Soaking with charm.
Rain is a charming new game from Sony’s well-regarded Japan Studio that puts players in control of a little boy dealing with fantastical circumstances. He’s watching the rain pour outside his window, when the form of a little girl appears and is being chased by an invisible monster. He follows them and turns invisible himself, only appearing when rain is pouring down upon him. Now he must help the little girl and find a way to recover his own body.
This concept is wonderfully utilized in the gameplay, which is something of a linear puzzle platformer. It is similar to last year’s Papo & Yo in how none of the puzzles are intended to be incredibly challenging, instead allowing players to absorb each of the eight chapters smoothly. Most involve finding a way to navigate around other invisible enemies, whom you cannot fight, because they are the kill-in-one-hit sort. Using roofed areas to lose sight of your body and moving some objects around are the keys to the majority of scenarios.
Because of the ease of the journey, Rain ends up being short, coming in at around four hours. The only parts I found challenging were occasional chase scenes involving the first invisible monster, called the Unknown. The camera is fixed in each scene, and it can take a life-costing second to figure out where you need to go on a new screen. Luckily, checkpoints are very generous, usually being one or two screens before where you meet your demise. No section was particularly frustrating or required excessive dexterity to traverse.
Overall, Rain is pleasant to look at with romantic western European-style city scenery and unique enemy designs. The rain effect itself is well done, and both the boy and girl have expressive character models when deluged with water. However, I did grow weary of the darkness and general purple hue most of the city is draped in. It wasn’t until the last few chapters that the game provides some more color to refresh the eyes and more surreal scenery to take advantage of its fantasy roots. This makes the game’s short length work in its favor, of course.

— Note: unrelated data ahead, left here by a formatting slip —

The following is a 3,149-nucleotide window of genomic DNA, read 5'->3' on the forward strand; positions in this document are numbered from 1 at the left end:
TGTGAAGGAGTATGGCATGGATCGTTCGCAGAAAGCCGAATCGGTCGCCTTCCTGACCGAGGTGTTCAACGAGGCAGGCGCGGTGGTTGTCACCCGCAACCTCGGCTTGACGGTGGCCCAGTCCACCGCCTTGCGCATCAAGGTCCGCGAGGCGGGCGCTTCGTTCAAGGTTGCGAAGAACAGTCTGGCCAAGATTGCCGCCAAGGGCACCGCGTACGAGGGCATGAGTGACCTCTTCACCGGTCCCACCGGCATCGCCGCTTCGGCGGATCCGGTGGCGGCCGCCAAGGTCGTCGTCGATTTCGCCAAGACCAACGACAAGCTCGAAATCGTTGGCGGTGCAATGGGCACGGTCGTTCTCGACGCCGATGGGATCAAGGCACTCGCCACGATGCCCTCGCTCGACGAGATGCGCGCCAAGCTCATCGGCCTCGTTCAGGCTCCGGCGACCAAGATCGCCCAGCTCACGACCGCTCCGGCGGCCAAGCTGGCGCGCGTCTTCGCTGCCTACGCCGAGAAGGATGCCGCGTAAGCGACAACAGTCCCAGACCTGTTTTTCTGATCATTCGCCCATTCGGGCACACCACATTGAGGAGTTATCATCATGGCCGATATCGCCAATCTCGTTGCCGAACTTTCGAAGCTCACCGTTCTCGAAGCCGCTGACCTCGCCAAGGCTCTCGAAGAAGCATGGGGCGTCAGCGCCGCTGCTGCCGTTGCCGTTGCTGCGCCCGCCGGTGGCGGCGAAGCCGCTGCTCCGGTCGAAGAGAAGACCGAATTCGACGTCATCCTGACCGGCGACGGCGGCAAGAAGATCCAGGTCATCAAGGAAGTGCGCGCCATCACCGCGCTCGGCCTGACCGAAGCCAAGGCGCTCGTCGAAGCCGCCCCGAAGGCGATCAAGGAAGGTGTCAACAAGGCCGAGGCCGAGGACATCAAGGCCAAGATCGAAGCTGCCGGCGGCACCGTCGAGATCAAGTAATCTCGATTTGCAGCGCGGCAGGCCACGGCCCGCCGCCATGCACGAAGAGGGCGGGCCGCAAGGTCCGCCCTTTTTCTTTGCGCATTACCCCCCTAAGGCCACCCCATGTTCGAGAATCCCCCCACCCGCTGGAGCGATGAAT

It may come as a surprise, but the story doesn’t have much more to it beyond what you already know. The characters are silent, but textual narration is inlaid into the scenery as you progress, typically only dictating what’s happening before you. It has a fitting conclusion, though the writers took the easy way out to wrap it all up. I think a chapter or so that explores the protagonists’ unusual circumstances could have gone a long way towards building empathy. The most moving aspect of "narration" was the beautiful score, which was emotional and inviting. The composer also utilized Claude Debussy’s famous Claire de Lune to characterize the two protagonists to great effect.
I should note that after the game is completed once, a “Collection” is unlocked, which allows you to find additional exposition-revealing orbs throughout each chapter, 24 in all. These pieces, though brief, actually do a lot of favors to the existing story, adding more background. I highly recommend that if you do purchase Rain, you should play it a second time for these pieces, tucked in previously unrewarding corners of the main game’s scenery. I only wish it had more reasons to go off the beaten path.
I think Rain, with its simple design and story, is best for families to play together or gamers looking for a relaxing weekend jaunt. It is for the most part quite lovely, but it lacks both the narrative and visual punches that could have ascended it to more worldly appeal and acclaim.